The Hemilitron denomination — Variants: Half-Litra
The Hemilitron was an ancient Greek denomination in the Sicilian Litra system corresponding to half a Litra - or six onkia. It was struck in both bronze and silver, and is typically characterized by six pellets on the reverse design.

Some Roman republican bronzes are also referred to as hemilitrons - what they were known as historically is unknown.
An AE Hemilitron struck 230-218/5 BC in Syracuse
Obverse: Diademed head left

Reverse: Warrior on horse prancing right, holding couched lance; ΣΛ below

Diameter: 26 mm
Die Orientation: -
Weight: 16.61 g
No notes for this coin
CNS 195; cf. SNG ANS 956
(2) Himera
An AE Hemilitron struck 420-409 BC in Himera
Obverse: head of nymph left; •••••• / IM_E

Reverse: wreath, 6 • inside

Diameter: 14.5 mm
Die Orientation: -
Weight: 3.85 g
No notes for this coin
SNG Cop 320; Calciati I p. 43, 35; SGCV I 1110; SNG ANS 186
(3) Syracuse
An AE Hemilitron struck 410-405 BC in Syracuse
Obverse: Head of Arethusa left, wearing necklace

Reverse: Star of (8 or 16) rays in circular incuse within quadripartite incuse square

Diameter: 16 mm
Die Orientation: -
Weight: 6.15 g
Second Democracy. 466-405 BC, Struck circa 410-405 BC.
SNG ANS 398-402 or SNG ANS 394-7 var. (no E).
An AE Hemilitron struck 317-289 BC in Syracuse
Obverse: Head of Kore left wreathed with grain, amthora ?; ΣΥΡAKOΣIΩN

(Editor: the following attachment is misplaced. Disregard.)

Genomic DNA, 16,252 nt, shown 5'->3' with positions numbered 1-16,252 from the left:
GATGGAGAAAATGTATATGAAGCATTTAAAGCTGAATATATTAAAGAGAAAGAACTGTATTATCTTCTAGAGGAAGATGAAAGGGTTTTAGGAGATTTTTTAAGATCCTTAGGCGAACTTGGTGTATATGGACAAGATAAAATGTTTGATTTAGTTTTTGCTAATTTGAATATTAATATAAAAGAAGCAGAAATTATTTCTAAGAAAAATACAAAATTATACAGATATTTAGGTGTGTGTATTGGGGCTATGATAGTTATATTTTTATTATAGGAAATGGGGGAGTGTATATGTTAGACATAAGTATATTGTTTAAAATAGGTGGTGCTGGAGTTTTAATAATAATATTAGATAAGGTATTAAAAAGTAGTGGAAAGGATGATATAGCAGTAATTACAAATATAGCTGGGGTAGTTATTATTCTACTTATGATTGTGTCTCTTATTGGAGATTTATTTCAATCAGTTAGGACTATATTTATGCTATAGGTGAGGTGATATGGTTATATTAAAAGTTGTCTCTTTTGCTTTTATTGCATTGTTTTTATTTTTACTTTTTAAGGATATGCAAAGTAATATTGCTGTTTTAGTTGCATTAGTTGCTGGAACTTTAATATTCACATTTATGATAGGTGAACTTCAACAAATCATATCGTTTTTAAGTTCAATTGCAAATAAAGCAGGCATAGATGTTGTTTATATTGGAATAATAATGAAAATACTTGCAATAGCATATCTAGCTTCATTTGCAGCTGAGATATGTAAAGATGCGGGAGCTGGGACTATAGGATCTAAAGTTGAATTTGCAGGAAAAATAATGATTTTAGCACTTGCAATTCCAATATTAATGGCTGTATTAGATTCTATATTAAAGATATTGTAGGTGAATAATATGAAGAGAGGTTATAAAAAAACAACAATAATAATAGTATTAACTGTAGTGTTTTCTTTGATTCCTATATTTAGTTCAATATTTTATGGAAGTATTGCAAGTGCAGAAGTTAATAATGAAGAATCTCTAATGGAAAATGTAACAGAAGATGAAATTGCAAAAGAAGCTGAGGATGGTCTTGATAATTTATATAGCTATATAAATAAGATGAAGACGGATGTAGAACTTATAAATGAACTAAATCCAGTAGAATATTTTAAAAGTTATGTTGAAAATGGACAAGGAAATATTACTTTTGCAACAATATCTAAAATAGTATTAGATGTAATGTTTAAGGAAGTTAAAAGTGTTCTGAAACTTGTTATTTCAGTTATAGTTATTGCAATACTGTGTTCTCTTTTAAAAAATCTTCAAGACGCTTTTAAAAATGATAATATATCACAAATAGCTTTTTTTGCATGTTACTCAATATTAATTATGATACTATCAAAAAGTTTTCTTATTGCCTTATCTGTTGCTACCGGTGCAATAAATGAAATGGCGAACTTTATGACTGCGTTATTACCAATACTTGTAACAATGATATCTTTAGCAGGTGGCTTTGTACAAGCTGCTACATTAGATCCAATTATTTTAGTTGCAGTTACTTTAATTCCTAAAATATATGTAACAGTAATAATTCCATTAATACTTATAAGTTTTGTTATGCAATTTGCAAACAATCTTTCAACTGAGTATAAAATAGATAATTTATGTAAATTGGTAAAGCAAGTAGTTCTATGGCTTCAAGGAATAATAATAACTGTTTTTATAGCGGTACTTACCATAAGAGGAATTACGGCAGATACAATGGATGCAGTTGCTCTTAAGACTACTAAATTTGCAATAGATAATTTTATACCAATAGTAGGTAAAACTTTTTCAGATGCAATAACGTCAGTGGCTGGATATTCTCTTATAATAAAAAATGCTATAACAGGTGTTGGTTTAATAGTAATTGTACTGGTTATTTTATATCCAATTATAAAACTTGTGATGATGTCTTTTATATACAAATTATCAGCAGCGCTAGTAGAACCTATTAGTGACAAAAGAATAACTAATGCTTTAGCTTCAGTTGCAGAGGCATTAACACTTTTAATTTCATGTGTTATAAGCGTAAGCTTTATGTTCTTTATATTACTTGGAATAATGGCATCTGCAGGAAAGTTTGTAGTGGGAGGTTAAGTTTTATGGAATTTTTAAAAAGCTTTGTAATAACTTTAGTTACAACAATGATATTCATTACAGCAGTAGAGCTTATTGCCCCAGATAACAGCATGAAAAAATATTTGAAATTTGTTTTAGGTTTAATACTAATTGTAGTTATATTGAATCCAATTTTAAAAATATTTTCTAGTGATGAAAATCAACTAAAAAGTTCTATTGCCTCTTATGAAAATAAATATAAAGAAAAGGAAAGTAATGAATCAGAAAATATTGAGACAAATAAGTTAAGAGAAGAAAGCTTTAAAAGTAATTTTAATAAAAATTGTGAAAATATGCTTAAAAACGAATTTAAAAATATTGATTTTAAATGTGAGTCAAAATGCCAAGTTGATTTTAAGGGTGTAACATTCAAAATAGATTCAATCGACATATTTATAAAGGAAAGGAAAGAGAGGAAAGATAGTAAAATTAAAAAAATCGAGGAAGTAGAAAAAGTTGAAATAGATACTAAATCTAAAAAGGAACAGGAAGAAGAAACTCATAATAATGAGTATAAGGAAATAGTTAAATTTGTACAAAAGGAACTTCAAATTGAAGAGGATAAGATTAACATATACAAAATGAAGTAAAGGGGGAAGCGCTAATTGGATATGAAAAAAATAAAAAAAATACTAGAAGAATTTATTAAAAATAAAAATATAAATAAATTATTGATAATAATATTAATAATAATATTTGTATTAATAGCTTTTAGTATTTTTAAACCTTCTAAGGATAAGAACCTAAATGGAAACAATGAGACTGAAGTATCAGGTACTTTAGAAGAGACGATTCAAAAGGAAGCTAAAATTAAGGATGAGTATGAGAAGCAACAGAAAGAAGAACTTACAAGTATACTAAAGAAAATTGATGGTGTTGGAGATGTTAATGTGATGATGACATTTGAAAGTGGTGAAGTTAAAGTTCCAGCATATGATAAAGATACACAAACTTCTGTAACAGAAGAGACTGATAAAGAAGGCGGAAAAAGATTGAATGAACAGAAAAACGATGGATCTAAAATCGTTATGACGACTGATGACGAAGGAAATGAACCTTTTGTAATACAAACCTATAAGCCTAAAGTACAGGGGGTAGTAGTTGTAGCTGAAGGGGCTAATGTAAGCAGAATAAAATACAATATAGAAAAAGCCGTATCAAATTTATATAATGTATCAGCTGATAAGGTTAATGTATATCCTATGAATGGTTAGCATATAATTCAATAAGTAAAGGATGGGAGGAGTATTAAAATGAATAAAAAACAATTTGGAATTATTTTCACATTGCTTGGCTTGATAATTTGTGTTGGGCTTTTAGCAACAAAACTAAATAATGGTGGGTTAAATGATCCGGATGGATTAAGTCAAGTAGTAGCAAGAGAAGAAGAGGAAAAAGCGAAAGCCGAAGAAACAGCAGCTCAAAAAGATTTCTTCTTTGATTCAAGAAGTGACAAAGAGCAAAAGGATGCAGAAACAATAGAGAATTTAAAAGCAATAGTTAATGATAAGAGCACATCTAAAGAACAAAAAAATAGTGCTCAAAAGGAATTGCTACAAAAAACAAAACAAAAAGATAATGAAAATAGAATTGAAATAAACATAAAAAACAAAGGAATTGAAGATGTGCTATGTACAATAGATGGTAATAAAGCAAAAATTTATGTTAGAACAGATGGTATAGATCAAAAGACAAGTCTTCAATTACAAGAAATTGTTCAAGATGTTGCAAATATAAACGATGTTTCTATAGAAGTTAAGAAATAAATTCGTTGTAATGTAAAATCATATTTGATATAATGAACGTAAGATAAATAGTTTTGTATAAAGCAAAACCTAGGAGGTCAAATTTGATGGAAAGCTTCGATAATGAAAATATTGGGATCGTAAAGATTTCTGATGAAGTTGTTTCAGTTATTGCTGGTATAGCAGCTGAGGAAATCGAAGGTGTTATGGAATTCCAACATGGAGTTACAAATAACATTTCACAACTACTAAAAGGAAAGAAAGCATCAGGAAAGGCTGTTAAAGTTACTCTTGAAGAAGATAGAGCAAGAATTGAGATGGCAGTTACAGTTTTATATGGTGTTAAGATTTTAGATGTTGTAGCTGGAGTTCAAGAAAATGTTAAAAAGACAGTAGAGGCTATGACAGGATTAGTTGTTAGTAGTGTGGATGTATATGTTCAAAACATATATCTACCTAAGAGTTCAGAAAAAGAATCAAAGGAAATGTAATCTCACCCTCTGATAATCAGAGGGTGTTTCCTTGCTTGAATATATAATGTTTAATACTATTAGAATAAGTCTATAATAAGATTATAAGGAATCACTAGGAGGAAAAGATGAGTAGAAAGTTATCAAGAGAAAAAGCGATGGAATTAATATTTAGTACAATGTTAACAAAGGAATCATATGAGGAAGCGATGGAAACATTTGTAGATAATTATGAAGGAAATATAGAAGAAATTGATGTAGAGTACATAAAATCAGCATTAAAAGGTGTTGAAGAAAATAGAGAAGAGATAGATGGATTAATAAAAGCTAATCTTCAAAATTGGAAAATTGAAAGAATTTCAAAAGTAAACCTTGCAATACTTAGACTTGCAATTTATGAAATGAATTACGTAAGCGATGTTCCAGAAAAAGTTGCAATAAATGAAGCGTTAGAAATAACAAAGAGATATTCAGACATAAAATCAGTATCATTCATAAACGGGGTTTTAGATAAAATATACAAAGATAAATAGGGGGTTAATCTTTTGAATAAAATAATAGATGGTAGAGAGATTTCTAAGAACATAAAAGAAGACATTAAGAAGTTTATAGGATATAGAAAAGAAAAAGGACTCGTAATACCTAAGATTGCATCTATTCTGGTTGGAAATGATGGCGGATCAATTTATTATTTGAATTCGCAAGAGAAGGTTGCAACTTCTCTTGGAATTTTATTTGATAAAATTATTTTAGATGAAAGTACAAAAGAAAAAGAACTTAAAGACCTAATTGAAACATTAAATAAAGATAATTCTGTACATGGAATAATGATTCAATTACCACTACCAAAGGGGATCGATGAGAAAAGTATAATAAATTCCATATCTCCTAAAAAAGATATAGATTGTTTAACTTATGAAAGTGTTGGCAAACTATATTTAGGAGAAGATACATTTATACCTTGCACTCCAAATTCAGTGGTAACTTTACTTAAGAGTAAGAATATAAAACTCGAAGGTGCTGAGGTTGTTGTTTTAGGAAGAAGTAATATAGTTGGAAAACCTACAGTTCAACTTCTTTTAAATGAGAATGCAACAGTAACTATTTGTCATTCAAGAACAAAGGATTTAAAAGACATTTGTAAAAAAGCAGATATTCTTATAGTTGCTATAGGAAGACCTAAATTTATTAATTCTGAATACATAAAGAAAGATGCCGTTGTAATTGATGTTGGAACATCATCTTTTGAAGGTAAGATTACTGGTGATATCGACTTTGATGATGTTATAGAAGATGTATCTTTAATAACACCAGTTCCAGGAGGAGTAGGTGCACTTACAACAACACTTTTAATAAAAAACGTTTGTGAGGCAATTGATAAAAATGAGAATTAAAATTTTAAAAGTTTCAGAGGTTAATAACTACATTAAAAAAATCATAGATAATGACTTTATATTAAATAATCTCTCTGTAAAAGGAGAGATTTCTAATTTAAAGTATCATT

Reverse: Bull butting left, dolphin above and below; (NK)

Diameter: 20 mm
Die Orientation: -
Weight: 8.13 g
No notes for this coin
cf. Calciati II p. 218, 96 DS 114 R1 4
An AE Hemilitron struck 344 - 336 BC in Syracuse
Obverse: ZEYΣ EΛEΘEΡIOΣ / Laureate head of Zeus Eleutherios right

Reverse: ΣYPAKOΣIΩN / Upright thunderbolt

Diameter: -
Die Orientation: -
Weight: 17.8 g
Threatened by Carthage and dominated by Hiketas, the tyrant of Leontini, Syracusans sent an appeal for help to their mother city, Corinth. By a unanimous vote Corinth selected Timoleon to set sail for Sicily with a few leading citizens of Corinth and a small troop of Greek mercenaries. After defeating Hiketas, Timoleon put order to Syracuse' affairs and established a democratic government. He repelled Carthage in several wars, ending with a treaty which divided the island. Timoleon then retired without any title or office, though he remained practically supreme. He became blind before his death, but when important issues were under discussion he was carried to the assembly to give his opinion, which was usually accepted. When he died the citizens of Syracuse erected a monument to his memory, afterward surrounded with porticoes, and a gymnasium called Timoleonteum.
No references provided for this coin